Richmond, Va. –
Why do we do what we do? Obviously supporting our families and preparing for our future and retirement are motivations for many of us. I have two daughters in college, so I know how important that paycheck is. But that is not why I work at the Defense Logistics Agency. I could probably make more money working in the private sector, which I did for many years, but by working at DLA, I feel like I am contributing in my small way to the protection of our country. When I was a young man, I helped protect our country with my work as a Petty Officer 2nd Class Navy electronics technician on the Destroyer USS Deyo during the first Gulf War. Now I am a middle-aged man with a few age-related maladies and I can’t go “in harm’s way” for my country any longer, but I am proud to work at DLA for those who do.
As a procurement analyst in DLA Aviation Procurement Process Support Directorate’s Fraud, Waste, & Abuse Office my job is to help the buyer do their job. I perform fraud monitor duties and respond to help / information requests from buyers. In FWA, we investigate a wide range of issues in contract procurement such as suspected fraud, product substitution, price collusion (conspiracy), and unauthorized foreign items. Much of the information we receive concerning vendors comes from buyers. Procurement personnel have a responsibility to provide FWA with whatever information they receive concerning possible suspect vendor actions or changes in a vendor’s status. Our responsibility is to ensure that all of the information that we gather and provide to the buyer is up to date and accurate. Our team can only work if we support each other.
At FWA, we are responsible for gathering and analyzing information on suspect vendors and, if necessary, placing vendors on the Defense Contractor Review List. The DCRL contains vendors with significant problems such as those that have been debarred or suspended and are ineligible for award, as well as vendors with lesser issues. Also, if a manufacturer is listed as suspended or debarred on the DCRL, a dealer may not be awarded a contract for that manufacturer’s products. The FWA team also works closely with other DLA primary-level field activities, as well as Defense Contract Management Agency, to collect and analyze information on potential fraud, waste, and abuse cases. Once a suspect vendor is reported, with supporting documentation, and it is determined that the vendor warrants monitoring for some reason, the vendor’s Commercial and Government Entity Code is blocked in our Enterprise Business Systems so that a manual review is required, and the DCRL comments and reason & attention codes are displayed for the buyers to see. For more in depth or long term cases, we may also work with the DLA Counsel Aviation and the Defense Criminal Investigative Service in identifying and tracking potential problem vendors. Along with our other partners, we also work with post award administrators to monitor contract terminations for default and First Article Test failures, which may result in the vendor being added to the DCRL.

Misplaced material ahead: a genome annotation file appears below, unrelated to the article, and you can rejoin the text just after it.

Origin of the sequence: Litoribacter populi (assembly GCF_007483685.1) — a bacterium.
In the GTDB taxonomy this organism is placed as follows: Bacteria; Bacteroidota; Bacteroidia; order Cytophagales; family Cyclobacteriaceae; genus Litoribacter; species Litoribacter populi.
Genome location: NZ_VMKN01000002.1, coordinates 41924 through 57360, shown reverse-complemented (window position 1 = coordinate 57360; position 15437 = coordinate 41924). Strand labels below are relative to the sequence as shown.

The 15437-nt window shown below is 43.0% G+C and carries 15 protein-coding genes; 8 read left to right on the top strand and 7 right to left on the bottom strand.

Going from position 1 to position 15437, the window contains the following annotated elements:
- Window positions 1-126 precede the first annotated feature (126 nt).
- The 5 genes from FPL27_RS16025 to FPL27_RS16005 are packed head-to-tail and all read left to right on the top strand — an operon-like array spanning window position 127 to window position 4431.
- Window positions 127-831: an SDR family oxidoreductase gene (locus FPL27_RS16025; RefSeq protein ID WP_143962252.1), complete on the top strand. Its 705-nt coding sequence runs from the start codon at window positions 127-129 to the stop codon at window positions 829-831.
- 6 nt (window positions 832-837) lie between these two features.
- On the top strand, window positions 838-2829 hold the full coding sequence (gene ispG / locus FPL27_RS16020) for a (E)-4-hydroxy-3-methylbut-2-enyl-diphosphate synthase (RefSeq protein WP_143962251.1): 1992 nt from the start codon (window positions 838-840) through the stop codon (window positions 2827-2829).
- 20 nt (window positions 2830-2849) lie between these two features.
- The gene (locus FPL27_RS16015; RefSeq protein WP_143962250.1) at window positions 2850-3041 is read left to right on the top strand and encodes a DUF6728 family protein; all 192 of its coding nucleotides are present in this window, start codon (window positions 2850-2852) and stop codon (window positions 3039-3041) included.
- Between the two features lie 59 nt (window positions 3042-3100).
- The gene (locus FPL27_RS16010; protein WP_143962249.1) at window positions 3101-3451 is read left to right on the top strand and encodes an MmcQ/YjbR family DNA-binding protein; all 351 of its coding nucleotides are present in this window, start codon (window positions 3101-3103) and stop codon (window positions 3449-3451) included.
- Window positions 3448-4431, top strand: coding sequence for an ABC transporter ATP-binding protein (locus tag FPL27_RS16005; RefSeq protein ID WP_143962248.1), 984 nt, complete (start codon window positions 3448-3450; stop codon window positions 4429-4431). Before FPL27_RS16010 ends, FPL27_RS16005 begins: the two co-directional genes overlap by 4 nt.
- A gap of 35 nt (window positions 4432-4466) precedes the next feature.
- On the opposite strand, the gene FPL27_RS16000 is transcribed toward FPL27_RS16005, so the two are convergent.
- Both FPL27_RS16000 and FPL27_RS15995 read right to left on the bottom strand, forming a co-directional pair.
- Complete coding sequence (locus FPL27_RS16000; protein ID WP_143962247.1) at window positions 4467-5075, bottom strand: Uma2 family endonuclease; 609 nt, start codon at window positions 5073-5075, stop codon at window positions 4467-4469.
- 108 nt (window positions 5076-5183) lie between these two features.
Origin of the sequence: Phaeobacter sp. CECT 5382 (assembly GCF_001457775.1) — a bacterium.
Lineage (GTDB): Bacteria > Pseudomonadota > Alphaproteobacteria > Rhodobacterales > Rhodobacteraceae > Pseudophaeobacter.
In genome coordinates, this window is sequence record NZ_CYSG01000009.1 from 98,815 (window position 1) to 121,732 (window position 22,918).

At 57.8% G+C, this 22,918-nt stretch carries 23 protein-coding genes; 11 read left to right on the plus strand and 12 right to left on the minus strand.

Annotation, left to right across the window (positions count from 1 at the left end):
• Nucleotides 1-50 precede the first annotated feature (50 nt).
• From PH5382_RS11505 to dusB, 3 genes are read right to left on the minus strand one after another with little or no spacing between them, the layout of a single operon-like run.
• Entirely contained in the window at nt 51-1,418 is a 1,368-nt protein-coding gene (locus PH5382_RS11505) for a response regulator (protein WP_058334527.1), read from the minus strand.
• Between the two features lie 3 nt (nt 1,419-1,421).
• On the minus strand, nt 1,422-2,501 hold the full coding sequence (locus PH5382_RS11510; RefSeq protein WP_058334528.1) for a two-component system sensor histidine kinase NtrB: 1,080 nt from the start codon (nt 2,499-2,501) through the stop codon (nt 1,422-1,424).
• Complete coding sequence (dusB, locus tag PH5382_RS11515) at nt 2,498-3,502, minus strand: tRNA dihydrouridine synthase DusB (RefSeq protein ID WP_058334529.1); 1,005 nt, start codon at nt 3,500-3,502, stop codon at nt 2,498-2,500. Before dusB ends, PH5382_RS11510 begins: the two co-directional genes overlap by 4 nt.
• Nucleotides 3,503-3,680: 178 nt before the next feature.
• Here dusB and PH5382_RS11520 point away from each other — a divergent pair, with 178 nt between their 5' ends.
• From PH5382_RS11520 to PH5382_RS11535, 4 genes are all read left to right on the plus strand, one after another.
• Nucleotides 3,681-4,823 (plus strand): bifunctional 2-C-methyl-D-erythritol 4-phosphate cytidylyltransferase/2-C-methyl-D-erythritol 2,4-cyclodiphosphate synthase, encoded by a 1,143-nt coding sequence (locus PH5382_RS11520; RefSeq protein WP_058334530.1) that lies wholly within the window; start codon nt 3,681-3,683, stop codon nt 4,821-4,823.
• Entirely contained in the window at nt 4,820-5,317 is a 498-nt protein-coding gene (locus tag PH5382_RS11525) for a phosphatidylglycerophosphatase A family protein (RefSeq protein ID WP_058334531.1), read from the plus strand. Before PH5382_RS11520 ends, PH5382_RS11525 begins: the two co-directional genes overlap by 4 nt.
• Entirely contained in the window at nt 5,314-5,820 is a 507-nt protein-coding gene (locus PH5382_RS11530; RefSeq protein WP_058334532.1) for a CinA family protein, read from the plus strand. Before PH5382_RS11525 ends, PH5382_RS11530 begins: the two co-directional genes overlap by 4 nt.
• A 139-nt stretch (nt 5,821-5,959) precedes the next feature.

There are many reasons why a vendor may be placed on the DCRL. They include: debarment, recommended for debarment, contract terminations for default, financial difficulties, bankruptcy, DCMA imposed corrective actions, delinquent performance, bid shopping, pricing discrepancies, potentially defective material, counterfeit material or unauthorized substitution, nonconforming supplies, failure to provide approved part, sensitive information, work stoppage, and suspected fraud or collusion, among other issues. Once a vendor is placed on the DCRL, the buyer must take the specific actions listed as treatment codes prior to making an award to that vendor. It is mandatory for buyers to follow special attention reason and treatment codes issued by DLA Aviation. Reason and treatment codes from other PLFAs are advisory, prudent and practical judgement should be used when considering comments and codes from other centers. These special attention treatment codes may include: request evidence that item is acquired from the manufacturer cited in the item description, Fraud monitor coordination required, source inspection recommended, do not solicit or award, review contractor performance history, report suspect material to fraud monitor, coordinate with DCMA.
Beth Lamothe and I handle the front line fraud monitoring and DCRL functions for DLA Aviation. We are happy to assist you in any way we can. An FWA review request can be submitted with the FWA DRU form located in Acquipedia or in the Procurement Process Support section of the Elknet. We may also be reached by email or phone if you have an urgent requirement or just have a question. Our goal is to provide the buyer with information and guidance, so that they can make an informed decision about vendor responsibility and not waste DLAs limited resources (time, manhours, and money) on awards to unapproved or unqualified vendors. Remember; “for want of a bolt, an engine was lost. For want of an engine, an airplane and crew were lost. For want of an airplane, the battle was lost. For want of a victory, the war was lost”. The victory begins with us.